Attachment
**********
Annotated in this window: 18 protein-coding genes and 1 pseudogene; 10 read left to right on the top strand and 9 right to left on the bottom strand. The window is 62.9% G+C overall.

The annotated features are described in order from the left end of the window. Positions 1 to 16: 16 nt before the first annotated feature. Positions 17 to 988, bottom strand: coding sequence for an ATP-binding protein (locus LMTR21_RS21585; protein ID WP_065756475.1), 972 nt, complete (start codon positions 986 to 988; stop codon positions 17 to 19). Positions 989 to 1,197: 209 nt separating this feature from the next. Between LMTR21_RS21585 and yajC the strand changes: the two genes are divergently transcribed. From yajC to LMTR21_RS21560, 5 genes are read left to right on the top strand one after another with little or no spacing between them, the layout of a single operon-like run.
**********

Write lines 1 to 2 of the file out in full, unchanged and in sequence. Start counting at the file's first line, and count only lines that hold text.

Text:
Annotated in this window: 18 protein-coding genes and 1 pseudogene; 10 read left to right on the top strand and 9 right to left on the bottom strand. The window is 62.9% G+C overall.

The annotated features are described in order from the left end of the window. Positions 1 to 16: 16 nt before the first annotated feature. Positions 17 to 988, bottom strand: coding sequence for an ATP-binding protein (locus LMTR21_RS21585; protein ID WP_065756475.1), 972 nt, complete (start codon positions 986 to 988; stop codon positions 17 to 19). Positions 989 to 1,197: 209 nt separating this feature from the next. Between LMTR21_RS21585 and yajC the strand changes: the two genes are divergently transcribed. From yajC to LMTR21_RS21560, 5 genes are read left to right on the top strand one after another with little or no spacing between them, the layout of a single operon-like run.